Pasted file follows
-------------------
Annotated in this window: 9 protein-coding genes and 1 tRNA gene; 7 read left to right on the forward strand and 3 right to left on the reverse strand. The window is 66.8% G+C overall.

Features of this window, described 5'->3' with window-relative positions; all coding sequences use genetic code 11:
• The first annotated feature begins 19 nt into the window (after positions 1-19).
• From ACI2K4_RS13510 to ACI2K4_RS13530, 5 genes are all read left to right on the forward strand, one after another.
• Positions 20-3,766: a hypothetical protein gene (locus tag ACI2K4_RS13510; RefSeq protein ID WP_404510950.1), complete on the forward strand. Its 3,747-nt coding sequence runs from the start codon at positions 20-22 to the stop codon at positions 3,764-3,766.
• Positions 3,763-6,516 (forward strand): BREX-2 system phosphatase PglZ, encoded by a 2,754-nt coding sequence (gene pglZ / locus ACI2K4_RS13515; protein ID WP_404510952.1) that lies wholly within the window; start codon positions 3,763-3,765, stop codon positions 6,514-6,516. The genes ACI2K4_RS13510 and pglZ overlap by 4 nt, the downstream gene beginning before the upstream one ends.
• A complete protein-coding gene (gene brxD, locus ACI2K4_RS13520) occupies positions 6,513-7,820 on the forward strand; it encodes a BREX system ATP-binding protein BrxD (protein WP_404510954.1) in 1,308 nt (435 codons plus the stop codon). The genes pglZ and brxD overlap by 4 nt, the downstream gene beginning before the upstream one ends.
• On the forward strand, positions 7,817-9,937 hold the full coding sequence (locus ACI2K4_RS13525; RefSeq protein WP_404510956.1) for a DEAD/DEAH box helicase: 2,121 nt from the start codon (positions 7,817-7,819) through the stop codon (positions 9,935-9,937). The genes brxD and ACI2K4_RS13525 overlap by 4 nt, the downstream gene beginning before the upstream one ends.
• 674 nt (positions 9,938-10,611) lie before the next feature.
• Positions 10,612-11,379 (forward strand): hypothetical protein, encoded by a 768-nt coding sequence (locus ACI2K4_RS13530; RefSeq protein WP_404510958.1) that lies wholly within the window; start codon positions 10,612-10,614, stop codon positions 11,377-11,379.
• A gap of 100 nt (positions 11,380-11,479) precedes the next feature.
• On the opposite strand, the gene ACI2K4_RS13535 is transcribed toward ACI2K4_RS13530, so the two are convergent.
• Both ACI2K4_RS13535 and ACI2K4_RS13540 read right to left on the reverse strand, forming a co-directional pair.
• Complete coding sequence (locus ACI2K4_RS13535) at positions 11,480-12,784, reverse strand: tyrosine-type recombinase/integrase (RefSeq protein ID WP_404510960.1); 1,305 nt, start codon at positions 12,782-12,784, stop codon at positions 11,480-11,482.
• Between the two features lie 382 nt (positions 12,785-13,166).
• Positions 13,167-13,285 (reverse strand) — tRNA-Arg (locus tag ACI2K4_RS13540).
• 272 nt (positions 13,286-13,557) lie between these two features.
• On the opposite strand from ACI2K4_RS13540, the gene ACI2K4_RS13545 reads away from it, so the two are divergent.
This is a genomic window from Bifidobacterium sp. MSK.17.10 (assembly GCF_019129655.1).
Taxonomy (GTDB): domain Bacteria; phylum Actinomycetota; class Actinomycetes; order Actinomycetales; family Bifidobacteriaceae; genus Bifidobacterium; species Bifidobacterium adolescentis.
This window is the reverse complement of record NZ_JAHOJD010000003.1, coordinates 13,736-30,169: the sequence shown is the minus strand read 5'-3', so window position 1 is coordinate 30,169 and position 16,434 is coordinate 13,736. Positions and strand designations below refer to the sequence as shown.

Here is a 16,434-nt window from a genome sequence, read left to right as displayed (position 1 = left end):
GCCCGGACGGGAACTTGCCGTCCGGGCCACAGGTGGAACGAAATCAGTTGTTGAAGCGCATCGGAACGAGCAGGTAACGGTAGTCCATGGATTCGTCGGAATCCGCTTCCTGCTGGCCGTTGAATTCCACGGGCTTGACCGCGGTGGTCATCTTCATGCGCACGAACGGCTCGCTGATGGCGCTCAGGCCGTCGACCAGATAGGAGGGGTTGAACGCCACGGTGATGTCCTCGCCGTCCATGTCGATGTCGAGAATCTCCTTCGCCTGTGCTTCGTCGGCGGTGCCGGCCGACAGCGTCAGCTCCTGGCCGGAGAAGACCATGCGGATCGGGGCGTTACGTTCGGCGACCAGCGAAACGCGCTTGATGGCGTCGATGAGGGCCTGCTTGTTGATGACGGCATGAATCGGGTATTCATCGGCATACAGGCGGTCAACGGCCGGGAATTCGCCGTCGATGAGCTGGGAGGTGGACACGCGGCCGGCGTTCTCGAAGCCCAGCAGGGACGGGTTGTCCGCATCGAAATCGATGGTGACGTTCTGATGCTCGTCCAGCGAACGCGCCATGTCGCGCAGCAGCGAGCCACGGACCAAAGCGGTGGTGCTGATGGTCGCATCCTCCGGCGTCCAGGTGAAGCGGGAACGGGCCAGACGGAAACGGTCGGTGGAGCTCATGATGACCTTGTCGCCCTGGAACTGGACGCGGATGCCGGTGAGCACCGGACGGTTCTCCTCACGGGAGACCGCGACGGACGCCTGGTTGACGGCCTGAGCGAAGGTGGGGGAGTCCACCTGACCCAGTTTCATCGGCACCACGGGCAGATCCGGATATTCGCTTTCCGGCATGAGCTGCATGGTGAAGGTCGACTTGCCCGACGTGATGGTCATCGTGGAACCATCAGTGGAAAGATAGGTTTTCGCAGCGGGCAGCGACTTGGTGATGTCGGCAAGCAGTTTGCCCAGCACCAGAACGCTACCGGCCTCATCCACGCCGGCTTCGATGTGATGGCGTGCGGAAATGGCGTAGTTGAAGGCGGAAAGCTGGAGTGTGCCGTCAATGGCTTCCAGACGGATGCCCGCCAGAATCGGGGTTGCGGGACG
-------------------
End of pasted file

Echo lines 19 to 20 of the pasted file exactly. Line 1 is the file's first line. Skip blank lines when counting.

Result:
This is a genomic window from Bifidobacterium sp. MSK.17.10 (assembly GCF_019129655.1).
Taxonomy (GTDB): domain Bacteria; phylum Actinomycetota; class Actinomycetes; order Actinomycetales; family Bifidobacteriaceae; genus Bifidobacterium; species Bifidobacterium adolescentis.